Counter Circuit DiagramsLCD-LED Display

Knitting Counter Schematic Circuit Diagram

Knitting always involves a lot of counting as you have to keep track how many rows you’ve knitted and how many should follow. This can, of course, be done with pen and paper, but it’s more fun with an electronic variant using a microcontroller.

Knitting Counter Schematic Circuit Diagram

This counter has the following functions:

• Switch S1 increases the counter by one.

• Switch S2 saves the current count in the EPROM memory of the microcontroller

• Switch S3 resets both the counter and internal memory to zero.

Switch S4 turns the device on and off. When it is turned on the display will show the value stored in the internal memory.

The display and counter function is turned off after about 5-10 seconds in order to improve the battery life. Pressing S1 turns the display and functions back on again. An LED shows when the circuit is switched on, even with the display blanked. A low dropout voltage regulator (LP2950) is used the get the maximum usage from a 9 V battery. At the heart of the circuit is a PIC 16F628A. The three digits of the LED display (a common cathode type) are multiplexed via the PIC. The software is written in PICbasic from Proton and can easily be modified if required. Since the author has only recently started with programming microcontrollers, the software has not made use of timers or interrupts. Despite that, the display is still turned off after some time, but this is achieved solely by the software.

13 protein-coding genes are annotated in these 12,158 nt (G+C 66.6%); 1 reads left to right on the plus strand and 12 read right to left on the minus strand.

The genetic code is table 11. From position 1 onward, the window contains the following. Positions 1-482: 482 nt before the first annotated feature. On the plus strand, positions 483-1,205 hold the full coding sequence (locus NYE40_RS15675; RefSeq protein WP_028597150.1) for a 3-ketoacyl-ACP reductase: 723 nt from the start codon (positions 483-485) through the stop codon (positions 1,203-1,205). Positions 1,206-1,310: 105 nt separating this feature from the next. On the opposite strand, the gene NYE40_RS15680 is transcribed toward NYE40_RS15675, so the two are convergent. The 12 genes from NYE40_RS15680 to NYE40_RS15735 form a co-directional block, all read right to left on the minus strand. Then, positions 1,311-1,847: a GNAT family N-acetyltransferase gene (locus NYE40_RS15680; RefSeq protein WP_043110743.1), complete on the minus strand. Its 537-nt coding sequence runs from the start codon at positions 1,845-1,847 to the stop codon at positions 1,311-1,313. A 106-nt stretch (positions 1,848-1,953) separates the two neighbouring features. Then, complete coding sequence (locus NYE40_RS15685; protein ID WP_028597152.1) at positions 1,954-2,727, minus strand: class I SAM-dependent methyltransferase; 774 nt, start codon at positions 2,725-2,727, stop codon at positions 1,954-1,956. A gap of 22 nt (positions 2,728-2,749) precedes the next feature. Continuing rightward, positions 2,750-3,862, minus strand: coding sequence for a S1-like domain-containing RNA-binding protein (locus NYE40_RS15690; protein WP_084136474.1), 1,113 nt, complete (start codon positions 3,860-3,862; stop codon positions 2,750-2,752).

The circuit is built on a standard experimenter’s board and the component layout was developed using the program Lochmaster from Abacom.

EPROM (erasable programmable read-only memory) is programmable read-only memory (programmable ROM) that can be erased and re-used. Erasure is caused by shining an intense ultraviolet light through a window that is designed into the memory chip.
The Erasable Programmable Read-Only Memory (EPROM) is a data circuit that retains its memory even when power is off. Security system manufacturers use EPROMs to hold both the operating system and the program for the access control panel.

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